“The last operation consists in putting the various mixtures in rectangular linen bags, which are sealed, flattened and then placed in a special cooking plant. It is a kind of closet about one meter high, provided with two air-tight doors; inside it has a shelf, about 2/3 of the height, under which two heat sources are placed with boiling water on top. The bags are placed on the shelf and the closet is closed: after 10-15 minutes the powder in the bags becomes soft and pasty, then the still warm bags are extracted and pressed into the desired shape; after having hardened for two or three hours, they are ready.”
Dr John Davidson, on holiday in Morocco in the second half of the nineteenth century, recounts: “The merchant of esrar (= secret preparation), arrives in the locality in which Cannabis is cultivated, divides into teams the groups of people that accompanies him. They enter the extensive fields of Cannabis and begin to cut away all the flowered tops, so that the leaves, from which the product is obtained, can develop more vigorous. Two weeks later this operation, harvest begins, after the merchant has ensured that the leaves are quite developed and very sticky to the touch. After all the plants have been collected and placed under a canopy, the leaves are detached from the stems and spread to dry on a large carpet called ‘kilim’. (Kilim or Ghilim is the Persian/Farsi name in today’s Iran for the rug on which prayer is performed). As soon as they have reached the desired dryness, they are all placed on one half of the kilim and rubbed, then, they are strongly rubbed on the other half of the kilim until they are reduced to powder. This first product is immediately separated from the rest and carefully put aside, because it constitutes the first quality esrar, called ‘sighirma’. The residue, which contains the fibrous tissue of the leaves, is then reduced to powder in the same way. This second product is not taken into account, and is worth half of the first. “A similar method is employed in the East for the preparation of Hashish (Chira). In other parts of the world, the cut tops are pressed between coarse cloths. The first process produces the quality known as Sighirma. More energetic rubbing, a less valuable product called ‘Hurdais’ is obtained.
Today in Morocco the situation has radically changed and little secret remains around the Cannabis. For 57% of the population, the old habit of smoking is that typical Moroccan cannabis specialty called ‘kif’. The kif is obtained by mixing the dried and finely chopped leaves and flowers of Cannabis, with an even amount of dark tobacco, an operation which the most serious smokers take personally. This mixture, more or less certainly sold in some bars, is carried around, usually in sufficient quantity for the day, in special leather pouches, whose making varies from region to region. For smoking the typical pipes (sebsi) are used, consisting of a thin wooden bar, usually between twenty and forty centimeters long, often inlaid and decorated, and by a tiny terracotta stove (chkaf) or very rarely of marble (or metal).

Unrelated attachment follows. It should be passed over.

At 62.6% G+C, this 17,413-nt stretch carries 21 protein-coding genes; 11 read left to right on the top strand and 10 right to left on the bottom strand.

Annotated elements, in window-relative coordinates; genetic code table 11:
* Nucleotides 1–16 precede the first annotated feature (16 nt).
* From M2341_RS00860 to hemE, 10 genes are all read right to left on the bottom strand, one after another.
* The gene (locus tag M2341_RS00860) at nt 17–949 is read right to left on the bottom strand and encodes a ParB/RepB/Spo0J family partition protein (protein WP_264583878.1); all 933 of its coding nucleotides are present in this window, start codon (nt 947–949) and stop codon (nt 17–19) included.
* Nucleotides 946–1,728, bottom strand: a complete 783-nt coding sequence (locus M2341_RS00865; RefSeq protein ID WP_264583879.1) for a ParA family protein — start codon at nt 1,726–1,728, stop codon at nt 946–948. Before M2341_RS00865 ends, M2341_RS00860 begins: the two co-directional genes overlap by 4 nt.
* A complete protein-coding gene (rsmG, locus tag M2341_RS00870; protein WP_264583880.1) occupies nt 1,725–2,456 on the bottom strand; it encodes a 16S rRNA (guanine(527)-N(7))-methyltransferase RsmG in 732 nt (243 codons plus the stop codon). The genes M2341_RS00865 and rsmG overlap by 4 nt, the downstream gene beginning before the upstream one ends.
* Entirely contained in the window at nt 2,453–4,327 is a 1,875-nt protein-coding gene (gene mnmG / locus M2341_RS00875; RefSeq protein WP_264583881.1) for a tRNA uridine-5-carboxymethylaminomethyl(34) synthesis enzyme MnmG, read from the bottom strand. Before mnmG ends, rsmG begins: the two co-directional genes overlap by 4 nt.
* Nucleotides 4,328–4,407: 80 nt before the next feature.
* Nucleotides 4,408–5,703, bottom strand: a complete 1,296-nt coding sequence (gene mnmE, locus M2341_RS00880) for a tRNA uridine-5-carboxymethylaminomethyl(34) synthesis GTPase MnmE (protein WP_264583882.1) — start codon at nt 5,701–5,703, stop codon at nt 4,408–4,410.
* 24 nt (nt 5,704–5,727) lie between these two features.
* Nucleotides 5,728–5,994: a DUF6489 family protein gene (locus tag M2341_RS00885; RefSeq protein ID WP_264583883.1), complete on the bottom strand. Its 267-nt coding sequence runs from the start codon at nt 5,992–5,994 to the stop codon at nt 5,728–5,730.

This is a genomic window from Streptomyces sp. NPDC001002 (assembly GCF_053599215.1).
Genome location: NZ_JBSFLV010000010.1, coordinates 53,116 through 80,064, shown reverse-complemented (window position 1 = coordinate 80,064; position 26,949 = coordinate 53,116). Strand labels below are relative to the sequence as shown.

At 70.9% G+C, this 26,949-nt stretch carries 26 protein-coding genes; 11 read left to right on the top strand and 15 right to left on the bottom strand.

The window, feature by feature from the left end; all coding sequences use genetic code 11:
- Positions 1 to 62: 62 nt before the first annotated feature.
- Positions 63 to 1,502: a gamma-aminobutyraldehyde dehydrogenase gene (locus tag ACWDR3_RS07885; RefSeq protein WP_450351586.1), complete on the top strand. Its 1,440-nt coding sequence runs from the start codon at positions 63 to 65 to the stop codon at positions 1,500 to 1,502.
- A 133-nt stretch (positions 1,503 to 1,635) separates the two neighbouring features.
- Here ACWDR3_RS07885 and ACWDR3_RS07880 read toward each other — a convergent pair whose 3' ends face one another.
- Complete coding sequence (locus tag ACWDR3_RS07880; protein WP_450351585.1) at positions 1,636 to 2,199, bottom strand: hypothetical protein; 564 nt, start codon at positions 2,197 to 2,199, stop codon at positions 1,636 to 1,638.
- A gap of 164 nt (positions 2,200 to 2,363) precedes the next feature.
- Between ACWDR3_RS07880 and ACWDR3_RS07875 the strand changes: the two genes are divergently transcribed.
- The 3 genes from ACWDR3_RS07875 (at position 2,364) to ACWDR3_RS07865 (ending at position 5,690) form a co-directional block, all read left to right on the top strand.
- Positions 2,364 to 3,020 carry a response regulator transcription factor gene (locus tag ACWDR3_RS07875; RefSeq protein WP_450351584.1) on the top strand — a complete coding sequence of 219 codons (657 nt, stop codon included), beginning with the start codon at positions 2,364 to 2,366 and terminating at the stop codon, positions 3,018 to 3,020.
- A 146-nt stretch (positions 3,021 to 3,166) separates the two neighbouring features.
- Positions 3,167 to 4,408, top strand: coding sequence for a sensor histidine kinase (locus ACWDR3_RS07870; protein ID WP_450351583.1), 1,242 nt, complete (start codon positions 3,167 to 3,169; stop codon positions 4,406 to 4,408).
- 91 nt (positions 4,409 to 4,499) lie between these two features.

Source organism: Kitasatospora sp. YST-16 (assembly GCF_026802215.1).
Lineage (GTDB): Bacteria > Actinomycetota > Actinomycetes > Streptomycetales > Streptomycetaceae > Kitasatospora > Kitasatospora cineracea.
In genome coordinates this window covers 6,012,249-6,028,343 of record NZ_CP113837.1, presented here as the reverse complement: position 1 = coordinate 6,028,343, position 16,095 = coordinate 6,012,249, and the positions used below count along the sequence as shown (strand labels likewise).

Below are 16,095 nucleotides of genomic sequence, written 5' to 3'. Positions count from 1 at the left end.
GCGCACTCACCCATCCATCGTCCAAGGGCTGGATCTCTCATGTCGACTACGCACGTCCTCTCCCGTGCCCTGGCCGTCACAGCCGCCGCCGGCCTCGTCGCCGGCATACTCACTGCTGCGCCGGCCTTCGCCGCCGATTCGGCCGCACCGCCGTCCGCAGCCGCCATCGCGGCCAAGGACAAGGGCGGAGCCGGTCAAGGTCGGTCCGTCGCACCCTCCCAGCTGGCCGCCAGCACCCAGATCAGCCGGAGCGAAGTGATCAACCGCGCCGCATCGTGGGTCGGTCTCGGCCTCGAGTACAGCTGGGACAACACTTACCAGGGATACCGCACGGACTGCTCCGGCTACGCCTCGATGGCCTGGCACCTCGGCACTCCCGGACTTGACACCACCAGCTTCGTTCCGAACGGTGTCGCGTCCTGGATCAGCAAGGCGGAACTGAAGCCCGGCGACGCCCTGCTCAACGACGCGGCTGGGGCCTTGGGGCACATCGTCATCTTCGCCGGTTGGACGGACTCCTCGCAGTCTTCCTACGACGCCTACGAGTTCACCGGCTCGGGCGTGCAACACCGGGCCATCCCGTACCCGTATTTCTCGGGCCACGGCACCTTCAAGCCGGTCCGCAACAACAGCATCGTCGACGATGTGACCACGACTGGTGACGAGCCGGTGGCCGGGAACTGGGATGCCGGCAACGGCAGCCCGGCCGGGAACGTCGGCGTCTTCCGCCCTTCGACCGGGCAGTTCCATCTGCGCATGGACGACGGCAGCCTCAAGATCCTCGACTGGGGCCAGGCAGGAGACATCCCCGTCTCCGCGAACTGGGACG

When there are more people together smoking, that is, most of the time, the consumption of the kif follows a rather rigid and rather complicated rItual that can be roughly summarized in this way. The first smoker fills his pipe and turns it on, with a very agile hand movement and perfected by centuries of tradition, and always with just one shot. Then the sebsi is passed on to the person sitting next, who must smoke it all and empty it from the ash, by means of a sharp blow given with the right hand open on the left that holds the end of the pipe, which produces a characteristic sound, like the sound of an applause. Once this is done, the second smoker returns the empty sebsi to the first one that fills it, reignites it and passes it to a third, then a fourth and so on. Meanwhile, the second one extracts his own kif and his own sebsi and begins to make it go around in the same way. The concept would be more or less to let everyone taste the kif and sebsi of each other, and possibly any kind of kif in all the available sebsi, but if there are more than three smokers it is practically impossible to experiment with all the possible combinations because everyone finds their head full of kif long before it all end and quietly lose the count, without worrying about it. Obviously, if a friend arrives, one after the other, the others make sure to offer him a sebsi, and he returns the favour, so that the perfumed smoke of the kif continues to hover over the mats where smokers sit on and the glasses full of mint tea, spreading away from the bars and houses through the labyrinthine alleys of the Medinas, and inviting others to the ancient rite.